Federal Reserve officials are set to release an interest rate decision on Wednesday afternoon, and while investors widely expect policymakers to raise borrowing costs by a quarter point, they will be watching for any hint of what to expect. what could happen next.
This would be the 10th consecutive interest rate hike by the central bank, culminating in the fastest series of rate hikes in four decades. But it could also be the last from the central bank, for now.
Fed officials signaled in their latest set of economic projections that they may stop raising interest rates once they reach a range of 5 percent to 5.25 percent, the level they are expected to hit on Wednesday. Officials will not release new economic projections after this meeting, leaving economists to pore over both the central bank’s 2:00 p.m. policy decision statement and a 2:30 p.m. news conference. .
Central bankers will balance the mixed signals. They have already done much to slow growth and fight rapid inflation under control, the recent turmoil in the banking industry could dampen demand further, and a looming fight over the debt ceiling poses a new source of risk for the economy. . All of those are reasons for caution. But the economy has been fairly resilient and inflation is showing staying power, which could make some Fed officials feel like they still have work to do.
Here’s what you need to know before Federal Reserve Day.
Inflation has led the Fed to be aggressive
Fed policymakers are raising interest rates for a simple reason: inflation has been painfully high for two years, and making money more expensive to borrow is the main tool government officials have to put it down
When the Federal Reserve raises interest rates, it makes it more expensive and often more difficult for families to get loans to buy houses or cars or for businesses to raise money for expansions. That slows down both consumer spending and hiring. As wage growth falls and unemployment rises, people become more cautious and the economy slows further.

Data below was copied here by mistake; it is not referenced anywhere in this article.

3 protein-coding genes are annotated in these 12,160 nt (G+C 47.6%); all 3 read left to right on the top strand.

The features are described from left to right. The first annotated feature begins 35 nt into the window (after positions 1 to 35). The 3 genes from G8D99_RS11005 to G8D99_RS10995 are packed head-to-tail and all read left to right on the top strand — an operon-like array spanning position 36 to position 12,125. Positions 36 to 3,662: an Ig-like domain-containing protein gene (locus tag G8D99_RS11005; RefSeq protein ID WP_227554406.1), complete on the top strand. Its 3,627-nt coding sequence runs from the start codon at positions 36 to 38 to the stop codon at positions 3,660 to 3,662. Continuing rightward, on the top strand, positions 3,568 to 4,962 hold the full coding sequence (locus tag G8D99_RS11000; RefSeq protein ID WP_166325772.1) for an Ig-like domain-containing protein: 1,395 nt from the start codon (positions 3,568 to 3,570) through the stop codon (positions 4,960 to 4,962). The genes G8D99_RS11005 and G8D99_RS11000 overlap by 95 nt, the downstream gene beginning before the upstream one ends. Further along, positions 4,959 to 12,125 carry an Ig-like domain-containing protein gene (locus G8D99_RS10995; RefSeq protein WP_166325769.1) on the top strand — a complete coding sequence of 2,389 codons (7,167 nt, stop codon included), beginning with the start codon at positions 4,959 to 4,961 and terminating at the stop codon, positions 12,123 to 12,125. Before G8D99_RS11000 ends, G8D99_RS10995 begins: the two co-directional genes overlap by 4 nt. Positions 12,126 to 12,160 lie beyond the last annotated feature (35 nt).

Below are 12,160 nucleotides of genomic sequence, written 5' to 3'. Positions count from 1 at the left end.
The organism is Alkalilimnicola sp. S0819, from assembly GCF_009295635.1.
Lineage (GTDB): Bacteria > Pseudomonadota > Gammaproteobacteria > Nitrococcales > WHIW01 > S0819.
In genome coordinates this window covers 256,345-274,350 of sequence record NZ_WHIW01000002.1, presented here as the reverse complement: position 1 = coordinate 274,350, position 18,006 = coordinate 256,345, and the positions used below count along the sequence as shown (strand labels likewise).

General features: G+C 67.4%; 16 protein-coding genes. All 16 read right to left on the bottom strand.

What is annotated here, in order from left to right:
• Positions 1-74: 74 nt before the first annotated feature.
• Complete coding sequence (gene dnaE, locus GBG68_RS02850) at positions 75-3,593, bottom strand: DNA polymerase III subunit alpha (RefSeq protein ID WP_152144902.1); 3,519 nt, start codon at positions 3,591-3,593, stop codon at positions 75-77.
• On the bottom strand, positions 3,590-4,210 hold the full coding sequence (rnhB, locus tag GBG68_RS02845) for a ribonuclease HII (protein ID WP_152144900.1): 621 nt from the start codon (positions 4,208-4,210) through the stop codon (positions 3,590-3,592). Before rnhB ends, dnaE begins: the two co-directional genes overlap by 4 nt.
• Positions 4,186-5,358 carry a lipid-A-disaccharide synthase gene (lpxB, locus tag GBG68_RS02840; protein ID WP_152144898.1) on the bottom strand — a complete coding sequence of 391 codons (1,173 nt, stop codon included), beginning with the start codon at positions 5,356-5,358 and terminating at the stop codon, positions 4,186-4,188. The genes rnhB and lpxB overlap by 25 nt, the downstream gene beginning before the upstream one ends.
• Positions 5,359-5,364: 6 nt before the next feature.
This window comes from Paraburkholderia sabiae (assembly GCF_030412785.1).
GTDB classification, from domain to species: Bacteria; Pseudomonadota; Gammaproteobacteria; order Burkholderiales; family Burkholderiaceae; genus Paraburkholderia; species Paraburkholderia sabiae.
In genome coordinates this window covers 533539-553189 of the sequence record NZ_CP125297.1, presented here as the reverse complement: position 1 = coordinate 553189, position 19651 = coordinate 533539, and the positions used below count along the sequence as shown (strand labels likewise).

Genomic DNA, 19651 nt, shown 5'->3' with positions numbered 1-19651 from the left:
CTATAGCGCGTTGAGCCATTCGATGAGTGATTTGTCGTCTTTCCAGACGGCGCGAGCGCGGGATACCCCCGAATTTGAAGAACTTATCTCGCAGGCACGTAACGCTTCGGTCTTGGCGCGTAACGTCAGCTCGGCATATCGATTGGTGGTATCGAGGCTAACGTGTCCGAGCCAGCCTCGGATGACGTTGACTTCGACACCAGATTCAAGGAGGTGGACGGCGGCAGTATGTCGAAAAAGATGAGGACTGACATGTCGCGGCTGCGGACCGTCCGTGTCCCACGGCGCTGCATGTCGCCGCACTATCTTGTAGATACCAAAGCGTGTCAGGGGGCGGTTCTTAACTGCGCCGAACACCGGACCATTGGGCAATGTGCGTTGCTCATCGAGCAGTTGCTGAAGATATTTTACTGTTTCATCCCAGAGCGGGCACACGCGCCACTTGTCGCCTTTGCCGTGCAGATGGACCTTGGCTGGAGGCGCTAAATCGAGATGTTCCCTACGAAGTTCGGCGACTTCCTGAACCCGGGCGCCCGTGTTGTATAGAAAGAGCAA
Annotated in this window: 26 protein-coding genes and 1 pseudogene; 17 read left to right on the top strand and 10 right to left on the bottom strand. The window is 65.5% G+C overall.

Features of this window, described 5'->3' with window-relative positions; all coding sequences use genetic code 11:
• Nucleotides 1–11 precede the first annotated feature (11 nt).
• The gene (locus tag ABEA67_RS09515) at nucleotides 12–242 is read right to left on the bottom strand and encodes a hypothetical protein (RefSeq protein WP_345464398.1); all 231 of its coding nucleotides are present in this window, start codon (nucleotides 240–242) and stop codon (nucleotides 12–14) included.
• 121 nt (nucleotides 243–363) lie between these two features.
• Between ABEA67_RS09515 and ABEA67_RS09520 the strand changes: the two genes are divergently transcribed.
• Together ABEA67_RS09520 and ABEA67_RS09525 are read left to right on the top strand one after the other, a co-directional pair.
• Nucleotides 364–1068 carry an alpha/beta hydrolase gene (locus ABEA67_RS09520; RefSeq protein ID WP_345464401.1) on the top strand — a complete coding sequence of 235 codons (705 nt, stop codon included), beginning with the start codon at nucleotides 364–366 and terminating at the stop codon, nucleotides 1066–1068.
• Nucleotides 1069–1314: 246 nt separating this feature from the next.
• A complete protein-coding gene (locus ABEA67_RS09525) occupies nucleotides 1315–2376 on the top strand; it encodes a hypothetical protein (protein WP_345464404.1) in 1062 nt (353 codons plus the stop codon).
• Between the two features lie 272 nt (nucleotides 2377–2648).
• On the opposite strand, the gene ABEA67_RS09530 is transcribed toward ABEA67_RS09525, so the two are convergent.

If that chain reaction sounds nasty, that’s because it can be: when Paul Volcker’s Fed high interest rates to nearly 20 percent in the early 1980s, helped push unemployment above 10 percent.
But by cooling demand across the economy, a broad-based slowdown can help tame inflation. Businesses find it harder to charge more without losing customers in a world where families spend carefully.
And keeping inflation under wraps is a big priority for the Fed: Price rises have been unusually fast since early 2021, and while they’ve cooled noticeably from a peak of around 9 percent last summer, they’re getting slower. driven by service industries like travel and childcare. Such price increases could prove stubborn and difficult to completely eradicate.
Rates haven’t been this high in over 15 years
To bring price increases back in line, the Federal Reserve raised rates to almost 5 percent, and they are expected to cross that threshold on Wednesday. The last time rates eclipsed 5 percent was in the summer of 2007, before the global financial crisis.